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Work Scene in the Nile marshes
Department of Egyptian Antiquities: Objects from everyday life
Scene in the Nile marshes
© R.M.N./H. Lewandowski
Objects from everyday life
Many 18th Dynasty tombs featured representations of the tomb owner hunting. This fragment shows birds flying away from a clump of papyrus, disturbed by a genet and a mongoose that are threatening their nests; we can distinguish a hoopoe, ducks, an owl, a heron, and even some butterflies. The fresh colors and the liveliness of the scene reflect the painter's skill.
The papyrus marsh, an Egyptian landscape
The extraordinary precision of paintings and reliefs from the Pharaonic period give us a clear picture of the landscapes of the time. Huge thickets of papyrus grew in the meanders and marshes bordering the Nile; their triangular stems bore green umbels that could reach a height of six meters. This plant has now disappeared from Egypt. In Antiquity, these papyrus thickets swarmed with animal life. Birds' nests swayed at the top of the stems which cobras, mongooses, and wild cats attempted to climb, while swarms of birds and insects flew above the water.
The first visitor
In 1822 Frédéric Cailliaud was the first Western man to enter the intact tomb of Neferhotep, the "Overseer of the Two Granaries" of Tuthmosis III or Amenophis II. The drawing he made shows precisely what the inside of the tomb looked like. It was also Frédéric Cailliaud who rediscovered the pyramids at Meroë (Sudan).
This painting was the central part of a hunting and fishing scene, perhaps intended to entertain the deceased in the afterlife, or to symbolize the struggle against chaos (evoked by these marshy areas populated with wild animals). Such scenes featured in many tombs, from the Old Kingdom through the Late Period. The painter rendered this wildlife with a keen sense of observation, composition, and color. He painted the fluttering of butterflies and birds (wild ducks, hoopoe, heron, etc); one bird sits on its eggs, fledglings squawk in their nest and, below, a duck dives into the river. Two little carnivores take a great interest in this commotion: a mongoose (on the right) and a genet (on the left). The fan-shaped arrangement of the thicket is not disturbed by this intense activity, however. The dark green of the sturdy papyrus stems stands out against a light green semi-circular background. The umbels form a lovely decorative frieze against a white background: each one fits into the space defined by its neighbors. The umbels on the shortest stems are in bud, while the slightly taller ones have corollas; the tallest are in full bloom, their tips joining in a continuous yellow festoon, hatched with red.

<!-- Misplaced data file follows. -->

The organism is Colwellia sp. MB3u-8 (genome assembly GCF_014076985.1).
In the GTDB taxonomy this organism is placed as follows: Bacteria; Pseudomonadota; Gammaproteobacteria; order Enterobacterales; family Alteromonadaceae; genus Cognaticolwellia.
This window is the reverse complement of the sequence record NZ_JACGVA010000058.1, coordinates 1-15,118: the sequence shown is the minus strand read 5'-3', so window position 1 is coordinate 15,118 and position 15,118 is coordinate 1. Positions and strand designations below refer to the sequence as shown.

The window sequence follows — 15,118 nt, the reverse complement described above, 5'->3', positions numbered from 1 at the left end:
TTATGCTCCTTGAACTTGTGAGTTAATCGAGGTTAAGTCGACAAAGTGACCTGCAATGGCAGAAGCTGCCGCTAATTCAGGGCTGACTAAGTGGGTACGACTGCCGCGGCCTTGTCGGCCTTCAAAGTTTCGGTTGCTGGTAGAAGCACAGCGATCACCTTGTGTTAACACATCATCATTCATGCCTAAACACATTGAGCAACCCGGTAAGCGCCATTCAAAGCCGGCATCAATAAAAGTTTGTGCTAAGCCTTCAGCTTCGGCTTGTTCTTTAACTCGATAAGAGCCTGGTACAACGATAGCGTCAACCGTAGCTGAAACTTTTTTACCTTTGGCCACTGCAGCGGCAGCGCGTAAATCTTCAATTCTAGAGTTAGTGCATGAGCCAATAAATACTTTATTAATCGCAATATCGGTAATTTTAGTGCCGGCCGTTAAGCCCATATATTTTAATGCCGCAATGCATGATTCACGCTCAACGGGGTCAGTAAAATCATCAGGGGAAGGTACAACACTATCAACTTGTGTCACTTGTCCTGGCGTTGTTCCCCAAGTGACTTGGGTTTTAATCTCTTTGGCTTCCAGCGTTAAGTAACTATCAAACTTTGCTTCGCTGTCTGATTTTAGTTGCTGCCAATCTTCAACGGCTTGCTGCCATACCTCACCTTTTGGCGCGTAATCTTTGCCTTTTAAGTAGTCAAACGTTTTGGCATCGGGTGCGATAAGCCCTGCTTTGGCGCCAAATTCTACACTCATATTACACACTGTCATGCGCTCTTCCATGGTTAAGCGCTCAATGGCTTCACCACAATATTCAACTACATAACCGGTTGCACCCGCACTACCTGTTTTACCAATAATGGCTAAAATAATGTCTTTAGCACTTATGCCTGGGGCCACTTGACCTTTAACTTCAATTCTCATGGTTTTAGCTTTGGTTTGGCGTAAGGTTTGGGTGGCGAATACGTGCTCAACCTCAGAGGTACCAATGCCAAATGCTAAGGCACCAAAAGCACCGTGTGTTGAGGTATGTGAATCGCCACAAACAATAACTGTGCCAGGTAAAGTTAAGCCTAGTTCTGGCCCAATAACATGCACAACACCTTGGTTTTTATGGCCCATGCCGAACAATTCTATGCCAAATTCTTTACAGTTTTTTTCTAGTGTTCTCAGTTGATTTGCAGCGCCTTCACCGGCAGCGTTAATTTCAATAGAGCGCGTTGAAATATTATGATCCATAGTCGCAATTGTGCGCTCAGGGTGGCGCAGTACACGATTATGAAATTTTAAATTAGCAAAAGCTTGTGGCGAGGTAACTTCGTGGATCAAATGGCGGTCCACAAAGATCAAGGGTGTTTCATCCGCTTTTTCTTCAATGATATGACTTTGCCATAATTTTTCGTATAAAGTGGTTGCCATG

BibliographyCollectif, Les antiquités égyptiennes, Guide du visiteur, 1997, p. 27
Ziegler, Le monde de la Bible, 1992, T. 78, p. 43
Delange, Trésors du plus grand musée du monde, 1991, p. 73
Manniche, The lost tombs of Thebes, 1988, p.43 SQQ
La naissance de l'écriture, Paris, Grand Palais, 1982, notice no. 301
La vie au bord du Nil au temps des Pharaons, Calais, 1980, p.20 et 21, notice no. 1
Porter et Moss, Topographical bibliography, 1973, T. I, p. 449, n 1
Keimer, Ann. Serv. antiquités, 1937, T. 37
Scene in the Nile marshes
New Kingdom, 18th Dynasty, c. 1450-1400 BC
Thebes, tomb of Neferhotep
Painted silt clay
H. 74.5 cm; W. 43 cm
Assigned from the Cabinet des Médailles, 1907
Cattle breeding, hunting and fishing
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